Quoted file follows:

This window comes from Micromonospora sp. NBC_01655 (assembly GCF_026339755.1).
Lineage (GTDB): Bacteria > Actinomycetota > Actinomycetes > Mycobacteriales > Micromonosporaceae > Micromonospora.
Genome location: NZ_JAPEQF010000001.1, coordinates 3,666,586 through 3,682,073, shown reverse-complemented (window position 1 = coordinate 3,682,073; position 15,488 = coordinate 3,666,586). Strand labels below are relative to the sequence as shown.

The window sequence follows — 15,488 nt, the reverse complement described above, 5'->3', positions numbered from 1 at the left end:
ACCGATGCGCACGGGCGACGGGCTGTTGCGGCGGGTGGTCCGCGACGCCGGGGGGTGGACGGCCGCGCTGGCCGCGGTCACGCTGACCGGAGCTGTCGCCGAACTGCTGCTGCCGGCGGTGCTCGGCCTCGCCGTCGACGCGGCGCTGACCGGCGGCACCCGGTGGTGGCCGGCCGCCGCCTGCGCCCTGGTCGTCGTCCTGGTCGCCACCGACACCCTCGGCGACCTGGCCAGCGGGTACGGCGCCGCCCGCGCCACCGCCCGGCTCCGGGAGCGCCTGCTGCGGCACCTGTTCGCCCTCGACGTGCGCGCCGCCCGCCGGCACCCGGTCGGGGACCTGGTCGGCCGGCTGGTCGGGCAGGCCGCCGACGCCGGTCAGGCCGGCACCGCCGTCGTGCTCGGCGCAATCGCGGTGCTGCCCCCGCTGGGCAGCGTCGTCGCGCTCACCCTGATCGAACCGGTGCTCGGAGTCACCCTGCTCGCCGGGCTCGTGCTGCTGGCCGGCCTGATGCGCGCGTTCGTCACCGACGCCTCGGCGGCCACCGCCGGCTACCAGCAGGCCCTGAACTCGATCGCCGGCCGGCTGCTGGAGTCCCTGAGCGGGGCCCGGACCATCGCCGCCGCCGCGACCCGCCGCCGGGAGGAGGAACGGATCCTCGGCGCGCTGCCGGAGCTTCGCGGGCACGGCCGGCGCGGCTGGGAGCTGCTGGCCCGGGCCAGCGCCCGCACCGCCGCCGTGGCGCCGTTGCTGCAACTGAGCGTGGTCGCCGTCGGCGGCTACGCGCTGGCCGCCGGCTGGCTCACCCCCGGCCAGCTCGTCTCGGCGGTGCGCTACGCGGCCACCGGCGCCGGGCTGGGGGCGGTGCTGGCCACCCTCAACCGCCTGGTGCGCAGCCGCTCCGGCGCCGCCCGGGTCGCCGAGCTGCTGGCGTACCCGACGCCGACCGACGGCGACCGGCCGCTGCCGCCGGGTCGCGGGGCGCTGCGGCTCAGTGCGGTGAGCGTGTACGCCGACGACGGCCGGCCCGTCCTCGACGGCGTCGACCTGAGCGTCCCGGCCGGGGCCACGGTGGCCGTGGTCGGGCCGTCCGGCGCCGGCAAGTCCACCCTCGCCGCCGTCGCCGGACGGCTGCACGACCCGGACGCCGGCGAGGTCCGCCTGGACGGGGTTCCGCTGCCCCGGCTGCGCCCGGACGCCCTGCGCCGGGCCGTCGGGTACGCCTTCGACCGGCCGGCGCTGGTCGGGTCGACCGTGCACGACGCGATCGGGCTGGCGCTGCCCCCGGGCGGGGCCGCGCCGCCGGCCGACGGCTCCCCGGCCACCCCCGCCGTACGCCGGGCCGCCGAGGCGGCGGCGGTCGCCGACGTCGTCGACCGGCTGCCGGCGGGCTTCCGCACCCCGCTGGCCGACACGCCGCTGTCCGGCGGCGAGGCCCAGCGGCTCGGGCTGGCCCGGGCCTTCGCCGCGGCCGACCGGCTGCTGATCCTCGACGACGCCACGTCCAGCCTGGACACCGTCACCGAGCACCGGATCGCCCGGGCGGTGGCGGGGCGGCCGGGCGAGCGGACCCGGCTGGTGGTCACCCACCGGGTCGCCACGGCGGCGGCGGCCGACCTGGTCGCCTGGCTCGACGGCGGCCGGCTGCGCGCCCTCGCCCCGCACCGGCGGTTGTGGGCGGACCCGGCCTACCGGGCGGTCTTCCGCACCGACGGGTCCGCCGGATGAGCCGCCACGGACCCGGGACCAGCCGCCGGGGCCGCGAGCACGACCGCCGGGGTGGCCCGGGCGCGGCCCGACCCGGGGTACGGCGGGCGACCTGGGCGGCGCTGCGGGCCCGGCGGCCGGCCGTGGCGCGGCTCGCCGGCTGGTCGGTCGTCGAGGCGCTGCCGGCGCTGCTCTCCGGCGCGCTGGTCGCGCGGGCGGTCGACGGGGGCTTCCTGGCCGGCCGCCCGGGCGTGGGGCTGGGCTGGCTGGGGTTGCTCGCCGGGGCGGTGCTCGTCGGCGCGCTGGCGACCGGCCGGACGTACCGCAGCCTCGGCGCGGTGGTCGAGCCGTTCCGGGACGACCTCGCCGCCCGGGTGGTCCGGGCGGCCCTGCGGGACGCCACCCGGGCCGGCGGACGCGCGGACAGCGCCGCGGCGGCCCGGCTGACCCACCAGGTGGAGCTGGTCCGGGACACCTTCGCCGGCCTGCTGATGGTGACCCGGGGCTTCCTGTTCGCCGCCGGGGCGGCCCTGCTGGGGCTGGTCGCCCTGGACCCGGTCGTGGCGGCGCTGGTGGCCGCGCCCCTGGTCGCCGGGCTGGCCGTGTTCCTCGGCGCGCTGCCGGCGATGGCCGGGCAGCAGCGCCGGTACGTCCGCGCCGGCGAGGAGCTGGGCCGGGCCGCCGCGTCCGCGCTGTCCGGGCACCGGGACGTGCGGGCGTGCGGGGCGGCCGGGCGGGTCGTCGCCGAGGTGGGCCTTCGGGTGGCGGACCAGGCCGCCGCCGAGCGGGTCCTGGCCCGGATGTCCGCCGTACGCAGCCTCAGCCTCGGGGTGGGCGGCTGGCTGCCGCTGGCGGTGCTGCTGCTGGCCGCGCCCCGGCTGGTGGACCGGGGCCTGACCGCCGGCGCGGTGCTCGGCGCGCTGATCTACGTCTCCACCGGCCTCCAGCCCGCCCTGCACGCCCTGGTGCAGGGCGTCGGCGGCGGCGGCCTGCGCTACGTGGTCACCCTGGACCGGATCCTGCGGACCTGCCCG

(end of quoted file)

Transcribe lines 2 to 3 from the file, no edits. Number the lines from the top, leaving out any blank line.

Lineage (GTDB): Bacteria > Actinomycetota > Actinomycetes > Mycobacteriales > Micromonosporaceae > Micromonospora.
Genome location: NZ_JAPEQF010000001.1, coordinates 3,666,586 through 3,682,073, shown reverse-complemented (window position 1 = coordinate 3,682,073; position 15,488 = coordinate 3,666,586). Strand labels below are relative to the sequence as shown.